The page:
China’s Energy Security
Picture and text were taken from publisher WSPC’s website.
China is the second-largest economy in the world yet it faces serious energy security challenges due to the country’s reliance on coal, a fuel with multiple environmental and social problems. Moreover, since 2017 China has become the world’s largest crude oil importer, greatly increasing its reliance on imported energy.
The International Energy Agency has defined energy security as “the uninterrupted availability of energy sources at an affordable price,” employing metrics in various dimensions such as availability, affordability, accessibility and acceptability to measure the energy security of different nations. Accordingly, the assessment, analysis and improvement of energy security is a complex problem. China’s Energy Security aims to resolve this problem by answering three important questions:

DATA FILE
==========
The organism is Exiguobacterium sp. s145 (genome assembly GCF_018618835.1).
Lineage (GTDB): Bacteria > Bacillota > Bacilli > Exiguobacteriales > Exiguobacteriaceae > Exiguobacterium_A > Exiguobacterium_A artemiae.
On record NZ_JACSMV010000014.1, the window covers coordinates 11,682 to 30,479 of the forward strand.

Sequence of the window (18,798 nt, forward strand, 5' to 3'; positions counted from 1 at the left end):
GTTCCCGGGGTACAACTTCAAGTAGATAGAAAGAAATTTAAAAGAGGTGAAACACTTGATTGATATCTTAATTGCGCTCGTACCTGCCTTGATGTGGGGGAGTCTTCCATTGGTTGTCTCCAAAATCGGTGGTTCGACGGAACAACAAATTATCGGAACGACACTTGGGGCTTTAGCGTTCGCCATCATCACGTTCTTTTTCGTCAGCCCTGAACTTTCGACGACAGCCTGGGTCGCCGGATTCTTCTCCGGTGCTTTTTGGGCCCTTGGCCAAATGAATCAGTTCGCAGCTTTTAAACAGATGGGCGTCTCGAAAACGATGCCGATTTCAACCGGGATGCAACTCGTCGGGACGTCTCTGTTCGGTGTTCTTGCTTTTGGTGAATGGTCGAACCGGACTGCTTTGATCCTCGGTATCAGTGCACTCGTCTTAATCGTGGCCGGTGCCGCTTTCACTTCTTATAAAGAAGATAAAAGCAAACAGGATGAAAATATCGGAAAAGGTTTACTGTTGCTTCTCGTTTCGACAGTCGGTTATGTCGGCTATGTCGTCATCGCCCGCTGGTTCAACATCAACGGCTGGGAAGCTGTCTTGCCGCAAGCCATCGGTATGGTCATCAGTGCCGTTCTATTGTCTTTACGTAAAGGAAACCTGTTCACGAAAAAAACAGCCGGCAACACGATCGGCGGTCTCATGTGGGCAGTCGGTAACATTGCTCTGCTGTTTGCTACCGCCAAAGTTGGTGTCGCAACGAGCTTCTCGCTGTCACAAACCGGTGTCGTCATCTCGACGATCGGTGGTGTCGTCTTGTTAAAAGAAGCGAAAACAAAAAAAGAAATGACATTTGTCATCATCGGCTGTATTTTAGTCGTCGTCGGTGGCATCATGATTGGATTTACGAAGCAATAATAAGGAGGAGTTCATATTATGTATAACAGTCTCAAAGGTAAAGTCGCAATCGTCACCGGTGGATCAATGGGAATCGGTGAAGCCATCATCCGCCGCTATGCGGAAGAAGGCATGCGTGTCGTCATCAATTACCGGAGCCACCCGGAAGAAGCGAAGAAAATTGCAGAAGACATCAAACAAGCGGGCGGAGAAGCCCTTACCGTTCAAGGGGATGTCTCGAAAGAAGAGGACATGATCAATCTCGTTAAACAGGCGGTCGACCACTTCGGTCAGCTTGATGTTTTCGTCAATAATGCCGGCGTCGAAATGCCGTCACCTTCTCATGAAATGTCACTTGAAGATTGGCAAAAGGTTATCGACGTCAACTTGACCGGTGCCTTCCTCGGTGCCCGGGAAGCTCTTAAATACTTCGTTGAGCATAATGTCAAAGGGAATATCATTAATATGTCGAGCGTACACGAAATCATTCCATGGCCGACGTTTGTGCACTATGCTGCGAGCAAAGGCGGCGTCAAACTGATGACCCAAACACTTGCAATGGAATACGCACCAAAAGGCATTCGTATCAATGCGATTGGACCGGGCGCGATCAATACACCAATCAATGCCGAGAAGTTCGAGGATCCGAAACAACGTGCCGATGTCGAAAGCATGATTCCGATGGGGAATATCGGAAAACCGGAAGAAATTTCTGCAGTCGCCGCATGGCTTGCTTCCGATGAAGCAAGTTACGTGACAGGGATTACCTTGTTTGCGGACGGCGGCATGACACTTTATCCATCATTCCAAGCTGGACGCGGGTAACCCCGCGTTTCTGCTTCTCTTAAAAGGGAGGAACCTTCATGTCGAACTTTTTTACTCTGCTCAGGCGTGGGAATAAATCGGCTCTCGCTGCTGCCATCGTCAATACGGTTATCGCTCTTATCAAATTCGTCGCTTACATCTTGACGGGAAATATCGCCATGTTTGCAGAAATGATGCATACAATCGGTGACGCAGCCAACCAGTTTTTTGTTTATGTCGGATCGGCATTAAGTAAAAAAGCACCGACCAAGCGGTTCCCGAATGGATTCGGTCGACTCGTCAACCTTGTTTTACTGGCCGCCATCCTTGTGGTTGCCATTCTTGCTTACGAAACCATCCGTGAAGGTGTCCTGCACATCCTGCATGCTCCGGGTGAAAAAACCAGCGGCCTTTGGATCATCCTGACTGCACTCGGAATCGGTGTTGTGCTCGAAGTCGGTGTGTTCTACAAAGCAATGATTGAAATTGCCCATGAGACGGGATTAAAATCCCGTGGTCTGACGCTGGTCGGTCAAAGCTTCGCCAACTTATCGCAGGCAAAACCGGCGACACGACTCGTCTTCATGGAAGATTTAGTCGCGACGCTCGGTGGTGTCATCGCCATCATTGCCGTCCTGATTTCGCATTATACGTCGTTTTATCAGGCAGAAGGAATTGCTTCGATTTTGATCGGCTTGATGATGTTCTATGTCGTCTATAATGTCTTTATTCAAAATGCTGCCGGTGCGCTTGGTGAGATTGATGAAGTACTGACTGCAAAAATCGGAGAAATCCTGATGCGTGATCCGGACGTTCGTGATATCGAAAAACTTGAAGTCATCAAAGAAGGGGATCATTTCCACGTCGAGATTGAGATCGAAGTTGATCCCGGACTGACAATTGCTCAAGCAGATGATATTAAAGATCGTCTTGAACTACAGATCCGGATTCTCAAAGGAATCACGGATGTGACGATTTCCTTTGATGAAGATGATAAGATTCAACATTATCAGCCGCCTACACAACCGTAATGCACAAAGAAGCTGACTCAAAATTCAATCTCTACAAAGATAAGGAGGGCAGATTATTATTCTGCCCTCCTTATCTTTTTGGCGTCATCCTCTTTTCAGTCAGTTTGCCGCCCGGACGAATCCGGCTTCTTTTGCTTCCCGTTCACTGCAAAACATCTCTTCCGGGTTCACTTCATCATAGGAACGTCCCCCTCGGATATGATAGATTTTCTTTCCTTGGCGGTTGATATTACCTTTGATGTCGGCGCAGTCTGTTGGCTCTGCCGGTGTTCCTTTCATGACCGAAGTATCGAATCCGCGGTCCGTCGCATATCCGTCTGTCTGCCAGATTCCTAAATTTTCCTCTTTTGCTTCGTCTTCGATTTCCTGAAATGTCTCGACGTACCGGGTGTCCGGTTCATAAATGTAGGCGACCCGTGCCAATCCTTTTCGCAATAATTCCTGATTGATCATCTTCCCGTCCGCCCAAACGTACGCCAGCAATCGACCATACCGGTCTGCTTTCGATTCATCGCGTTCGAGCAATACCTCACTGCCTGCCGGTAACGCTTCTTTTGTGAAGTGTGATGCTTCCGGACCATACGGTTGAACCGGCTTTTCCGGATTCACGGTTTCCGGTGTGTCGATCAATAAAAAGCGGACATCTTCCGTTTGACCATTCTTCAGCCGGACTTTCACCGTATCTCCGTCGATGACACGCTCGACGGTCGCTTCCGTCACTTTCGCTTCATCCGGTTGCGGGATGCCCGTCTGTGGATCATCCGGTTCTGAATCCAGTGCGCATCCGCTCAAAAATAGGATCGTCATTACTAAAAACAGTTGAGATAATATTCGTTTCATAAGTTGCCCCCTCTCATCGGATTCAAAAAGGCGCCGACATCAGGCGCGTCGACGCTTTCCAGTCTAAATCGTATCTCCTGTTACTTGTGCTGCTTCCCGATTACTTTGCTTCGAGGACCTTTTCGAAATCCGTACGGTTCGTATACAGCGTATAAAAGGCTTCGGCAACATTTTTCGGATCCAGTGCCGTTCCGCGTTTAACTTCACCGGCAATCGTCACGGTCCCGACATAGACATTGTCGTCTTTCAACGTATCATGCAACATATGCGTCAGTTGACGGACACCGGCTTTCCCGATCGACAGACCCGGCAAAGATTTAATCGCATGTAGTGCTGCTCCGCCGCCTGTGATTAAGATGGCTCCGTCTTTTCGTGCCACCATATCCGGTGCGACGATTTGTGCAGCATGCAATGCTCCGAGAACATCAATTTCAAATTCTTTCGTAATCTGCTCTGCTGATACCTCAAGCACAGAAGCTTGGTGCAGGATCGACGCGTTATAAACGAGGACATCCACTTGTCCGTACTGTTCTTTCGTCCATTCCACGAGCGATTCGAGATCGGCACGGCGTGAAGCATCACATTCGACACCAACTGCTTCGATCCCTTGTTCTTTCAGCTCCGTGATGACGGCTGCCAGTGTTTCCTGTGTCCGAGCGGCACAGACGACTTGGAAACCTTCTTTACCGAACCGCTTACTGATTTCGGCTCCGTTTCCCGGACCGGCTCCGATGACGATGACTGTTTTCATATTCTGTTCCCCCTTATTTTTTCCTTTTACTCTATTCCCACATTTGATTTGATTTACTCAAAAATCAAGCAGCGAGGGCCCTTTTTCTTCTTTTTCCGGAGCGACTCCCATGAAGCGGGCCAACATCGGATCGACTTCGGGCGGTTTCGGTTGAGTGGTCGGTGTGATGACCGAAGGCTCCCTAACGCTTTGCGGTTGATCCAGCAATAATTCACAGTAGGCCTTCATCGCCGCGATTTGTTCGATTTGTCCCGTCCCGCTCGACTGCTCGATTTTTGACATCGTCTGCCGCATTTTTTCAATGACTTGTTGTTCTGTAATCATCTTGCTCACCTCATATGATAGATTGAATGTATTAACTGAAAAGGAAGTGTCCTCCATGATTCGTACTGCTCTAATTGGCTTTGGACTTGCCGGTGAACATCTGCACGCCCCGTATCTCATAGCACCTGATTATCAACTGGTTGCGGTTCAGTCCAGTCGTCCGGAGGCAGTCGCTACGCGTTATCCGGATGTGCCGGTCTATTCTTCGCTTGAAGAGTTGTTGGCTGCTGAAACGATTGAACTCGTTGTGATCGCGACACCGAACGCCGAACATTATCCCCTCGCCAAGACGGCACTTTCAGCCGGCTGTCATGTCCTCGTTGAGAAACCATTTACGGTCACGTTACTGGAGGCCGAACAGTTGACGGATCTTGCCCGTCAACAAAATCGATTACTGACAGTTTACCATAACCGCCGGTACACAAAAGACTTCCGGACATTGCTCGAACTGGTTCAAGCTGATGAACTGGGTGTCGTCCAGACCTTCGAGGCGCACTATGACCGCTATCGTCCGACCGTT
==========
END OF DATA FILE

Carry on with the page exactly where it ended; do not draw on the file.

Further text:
- What are the difficulties and possibilities for China’s energy security?
- How can we assess China’s energy security in a qualitative or quantitative way?
- How can China’s energy security be improved?
Dr. Jingzheng Ren, Associated Senior Research Fellow, is currently an Assistant Professor at the Hong Kong Polytechnic University and an Honorary Associate Professor at the University of Southern Denmark.